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Top Dinosaur Discoveries of the Decade

[image] Top Dinosaur Discoveries of the Decade

The past ten years have seen hundreds of new dinosaur discoveries, including horned dinosaurs unique to Utah. Credit: Riley Black

By Riley Black

There’s never been a better time for dinosaur science. A new species of dinosaur is named just about every two weeks, with each year bringing dozens of new analyses on how the “terrible lizards” moved, ate their food, shook their feathers, and were related to each other. Any complete list of the decade’s dinosaur discoveries would fill a book, but here are some of the most stunning finds of the 2010s.

The skeleton of a reptile related to the early dinosaurs, with short arms, long legs, and a mouth of leaf-shaped teeth.
The early dinosaur relative Asilisaurus. Credit: Riley Black
The skeleton of a reptile related to the early dinosaurs, with short arms, long legs, and a mouth of leaf-shaped teeth.

1. Asilisaurus and the Origin of Dinosaurs

The first rock star on our list isn’t technically a dinosaur, but it was close. That’s what made it so important. Named in 2010 from fossils found in Tanzania, Asilisaurus is a lanky reptile belonging to a recently-named group of reptiles called silesaurids. Along with other specimens, Asilisaurus stepped forward as one of the closest relatives to the earliest dinosaurs – therefore giving researchers are more refined look at what dinosaur ancestors were like. Additional finds have helped strengthen the connection. Nyasasaurus, named in 2013, resembles both animals like Asilisaurus and the earliest known dinosaurs.

The skeleton of Patagotian, with a long neck and tail and bulky body
The gigantic sauropod Patagotitan may be the largest dinosaur known. Credit: Riley Black
The skeleton of Patagotian, with a long neck and tail and bulky body

2. The Biggest Dinosaur?

What was the largest dinosaur of all time? There have been many contenders over the years – Brachiosaurus, Supersaurus, “Seismosaurus,” Argentinosaurus, and more. But the current front runner is Patagotitan. Found in 2008, and named in 2017, this enormous herbivore belonged to a dinosaur subgroup called titanosaurs. Many were giants, but Patagotitan was among the largest of all. Size estimates for the dinosaur exceed 120 feet and more than 75 tons. Additional fossils will be needed to know whether this dinosaur truly is the largest ever known, but its arrival on the paleontological scene certainly caused a stir.

The skeletons of an adult and juvenile Utahceratops, four-legged dinosaurs with multiple horns on their skulls.
Utahceratops is just one of over a dozen new horned dinosaurs named in the last 10 years. Credit: Riley Black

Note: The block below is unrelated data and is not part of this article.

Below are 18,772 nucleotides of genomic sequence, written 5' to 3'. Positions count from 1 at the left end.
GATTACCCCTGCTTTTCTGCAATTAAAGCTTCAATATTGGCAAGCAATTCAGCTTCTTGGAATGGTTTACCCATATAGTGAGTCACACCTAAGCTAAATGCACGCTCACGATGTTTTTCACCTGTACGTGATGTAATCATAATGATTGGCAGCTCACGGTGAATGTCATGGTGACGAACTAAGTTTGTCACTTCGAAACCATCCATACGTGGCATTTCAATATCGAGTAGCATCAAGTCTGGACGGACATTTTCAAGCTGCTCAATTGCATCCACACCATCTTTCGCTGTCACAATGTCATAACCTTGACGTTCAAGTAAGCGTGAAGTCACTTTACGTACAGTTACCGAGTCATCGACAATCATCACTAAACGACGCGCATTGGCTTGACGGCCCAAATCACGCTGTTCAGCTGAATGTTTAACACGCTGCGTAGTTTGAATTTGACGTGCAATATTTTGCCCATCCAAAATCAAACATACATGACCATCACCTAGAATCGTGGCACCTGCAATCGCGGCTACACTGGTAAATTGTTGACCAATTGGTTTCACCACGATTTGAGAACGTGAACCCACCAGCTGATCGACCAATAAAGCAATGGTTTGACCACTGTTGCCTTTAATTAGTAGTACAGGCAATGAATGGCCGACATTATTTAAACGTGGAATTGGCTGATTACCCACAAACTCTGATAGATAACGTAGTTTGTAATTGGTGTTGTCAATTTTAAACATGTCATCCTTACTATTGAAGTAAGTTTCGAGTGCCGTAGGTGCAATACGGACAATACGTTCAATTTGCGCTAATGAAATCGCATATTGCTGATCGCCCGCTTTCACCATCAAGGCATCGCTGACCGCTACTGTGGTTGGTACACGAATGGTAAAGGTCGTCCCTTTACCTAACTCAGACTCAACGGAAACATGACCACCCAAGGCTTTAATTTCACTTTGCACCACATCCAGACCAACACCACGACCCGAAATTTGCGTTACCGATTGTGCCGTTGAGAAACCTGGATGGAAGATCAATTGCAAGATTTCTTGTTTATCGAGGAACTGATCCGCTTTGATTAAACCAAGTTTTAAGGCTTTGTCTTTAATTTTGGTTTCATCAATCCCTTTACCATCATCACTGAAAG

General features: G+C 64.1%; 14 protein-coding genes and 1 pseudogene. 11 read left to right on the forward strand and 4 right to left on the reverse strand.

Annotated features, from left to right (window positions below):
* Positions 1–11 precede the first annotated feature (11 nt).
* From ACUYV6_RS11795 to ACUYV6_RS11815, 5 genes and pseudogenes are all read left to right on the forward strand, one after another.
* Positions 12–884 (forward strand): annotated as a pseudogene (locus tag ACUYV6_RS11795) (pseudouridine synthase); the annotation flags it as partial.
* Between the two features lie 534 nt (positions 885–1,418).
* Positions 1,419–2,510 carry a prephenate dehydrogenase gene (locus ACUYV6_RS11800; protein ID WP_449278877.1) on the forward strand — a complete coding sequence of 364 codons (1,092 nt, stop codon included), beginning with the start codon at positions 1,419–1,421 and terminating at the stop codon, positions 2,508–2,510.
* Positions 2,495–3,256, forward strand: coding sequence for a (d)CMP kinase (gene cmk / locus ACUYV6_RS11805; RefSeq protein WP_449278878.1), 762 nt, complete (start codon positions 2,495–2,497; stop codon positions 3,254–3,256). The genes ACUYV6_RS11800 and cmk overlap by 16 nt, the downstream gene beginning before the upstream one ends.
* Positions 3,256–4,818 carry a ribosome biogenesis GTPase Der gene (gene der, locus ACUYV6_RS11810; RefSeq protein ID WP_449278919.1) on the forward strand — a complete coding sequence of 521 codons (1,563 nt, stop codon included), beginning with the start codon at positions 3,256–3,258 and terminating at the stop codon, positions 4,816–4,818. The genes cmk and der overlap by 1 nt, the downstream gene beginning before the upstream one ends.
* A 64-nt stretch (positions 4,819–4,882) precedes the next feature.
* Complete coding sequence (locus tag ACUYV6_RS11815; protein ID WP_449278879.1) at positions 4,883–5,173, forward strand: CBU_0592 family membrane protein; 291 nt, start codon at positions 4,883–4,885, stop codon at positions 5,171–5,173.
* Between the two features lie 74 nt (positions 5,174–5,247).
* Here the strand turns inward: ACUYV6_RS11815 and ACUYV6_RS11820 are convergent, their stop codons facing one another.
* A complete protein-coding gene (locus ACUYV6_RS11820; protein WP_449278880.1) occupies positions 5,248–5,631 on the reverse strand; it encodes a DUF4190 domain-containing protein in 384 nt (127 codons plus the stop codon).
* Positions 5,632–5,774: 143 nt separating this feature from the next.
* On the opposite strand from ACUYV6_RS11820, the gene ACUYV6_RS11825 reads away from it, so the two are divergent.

The skeletons of an adult and juvenile Utahceratops, four-legged dinosaurs with multiple horns on their skulls.

3. Dinosaurs Expand Their Horn Section

The past decade has been fantastic for horned dinosaurs. Paleontologists have named over a dozen new species, from the tiny Aquilops to multi-horned giants such as Xenoceratops. A handful of classic ceratopsians has blossomed into a branching array of fantastically-ornamented dinosaurs, and Utah has made a significant contribution to the total. Diabloceratops, Utahceratops, Kosmoceratops, Nasutoceratops, and Machairoceratops are all unique Utah dinosaurs named in the last decade.

4. Dinosaur Tail in Amber

It’s hard to ignore a find that keeps popping up on social media after its debut. In 2018 researchers announced the discovery of a dinosaur tail preserved in amber. The isolated piece of saurian anatomy was covered in feathers, providing a detailed view of what the rear of this dinosaur looked like, but the find also signaled something else. Along with other finds – such as a baby bird preserved in amber – the discovery hints that additional amber discoveries may offer unprecedented windows into the heyday of the dinosaurs.

The fossil of an armored dinosaur, showing the various spikes and plates in place.
The armored dinosaur Borealopelta. Credit: Riley Black
The fossil of an armored dinosaur, showing the various spikes and plates in place.

5. Armor, In Depth

Speaking of exceptional preservation, the first known fossil of Borealopelta is one of the most spectacular dinosaurs ever found. The fossil represents a large portion of an armored dinosaur, including the head, neck, and front portion of the body. The fossil is so well-preserved that every armor piece is in place, the keratin covering of the spiky armor preserved as well as the bone. It’s about as close a look as we’re likely to get at an armored dinosaur.

The skeleton of Triceratops, a four-legged dinosaur with three horns on its skull.
The skeleton of Triceratops. Credit: Riley Black